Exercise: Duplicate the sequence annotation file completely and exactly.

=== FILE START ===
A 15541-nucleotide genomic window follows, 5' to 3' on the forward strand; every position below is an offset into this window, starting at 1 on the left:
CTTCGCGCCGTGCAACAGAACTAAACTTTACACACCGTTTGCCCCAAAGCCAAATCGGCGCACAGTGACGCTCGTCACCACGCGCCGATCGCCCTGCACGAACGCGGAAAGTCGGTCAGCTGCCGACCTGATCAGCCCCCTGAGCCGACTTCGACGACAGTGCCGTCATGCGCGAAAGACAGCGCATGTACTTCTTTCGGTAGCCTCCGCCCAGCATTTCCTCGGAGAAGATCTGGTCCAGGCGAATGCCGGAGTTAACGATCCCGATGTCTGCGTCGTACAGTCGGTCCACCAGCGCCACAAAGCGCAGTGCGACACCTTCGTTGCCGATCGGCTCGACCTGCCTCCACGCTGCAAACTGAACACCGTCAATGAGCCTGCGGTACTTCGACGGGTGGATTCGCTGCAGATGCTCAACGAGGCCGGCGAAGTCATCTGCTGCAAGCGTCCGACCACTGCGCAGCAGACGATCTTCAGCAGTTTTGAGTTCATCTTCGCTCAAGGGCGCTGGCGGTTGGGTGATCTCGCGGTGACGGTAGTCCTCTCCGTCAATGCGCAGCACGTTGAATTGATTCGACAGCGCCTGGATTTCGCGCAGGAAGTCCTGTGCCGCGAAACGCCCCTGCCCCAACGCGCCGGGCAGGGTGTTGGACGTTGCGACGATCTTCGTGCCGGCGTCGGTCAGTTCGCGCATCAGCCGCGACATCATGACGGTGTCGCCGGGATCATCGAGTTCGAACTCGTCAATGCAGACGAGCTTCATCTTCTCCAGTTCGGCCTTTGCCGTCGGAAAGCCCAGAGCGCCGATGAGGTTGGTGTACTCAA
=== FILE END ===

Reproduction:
A 15541-nucleotide genomic window follows, 5' to 3' on the forward strand; every position below is an offset into this window, starting at 1 on the left:
CTTCGCGCCGTGCAACAGAACTAAACTTTACACACCGTTTGCCCCAAAGCCAAATCGGCGCACAGTGACGCTCGTCACCACGCGCCGATCGCCCTGCACGAACGCGGAAAGTCGGTCAGCTGCCGACCTGATCAGCCCCCTGAGCCGACTTCGACGACAGTGCCGTCATGCGCGAAAGACAGCGCATGTACTTCTTTCGGTAGCCTCCGCCCAGCATTTCCTCGGAGAAGATCTGGTCCAGGCGAATGCCGGAGTTAACGATCCCGATGTCTGCGTCGTACAGTCGGTCCACCAGCGCCACAAAGCGCAGTGCGACACCTTCGTTGCCGATCGGCTCGACCTGCCTCCACGCTGCAAACTGAACACCGTCAATGAGCCTGCGGTACTTCGACGGGTGGATTCGCTGCAGATGCTCAACGAGGCCGGCGAAGTCATCTGCTGCAAGCGTCCGACCACTGCGCAGCAGACGATCTTCAGCAGTTTTGAGTTCATCTTCGCTCAAGGGCGCTGGCGGTTGGGTGATCTCGCGGTGACGGTAGTCCTCTCCGTCAATGCGCAGCACGTTGAATTGATTCGACAGCGCCTGGATTTCGCGCAGGAAGTCCTGTGCCGCGAAACGCCCCTGCCCCAACGCGCCGGGCAGGGTGTTGGACGTTGCGACGATCTTCGTGCCGGCGTCGGTCAGTTCGCGCATCAGCCGCGACATCATGACGGTGTCGCCGGGATCATCGAGTTCGAACTCGTCAATGCAGACGAGCTTCATCTTCTCCAGTTCGGCCTTTGCCGTCGGAAAGCCCAGAGCGCCGATGAGGTTGGTGTACTCAA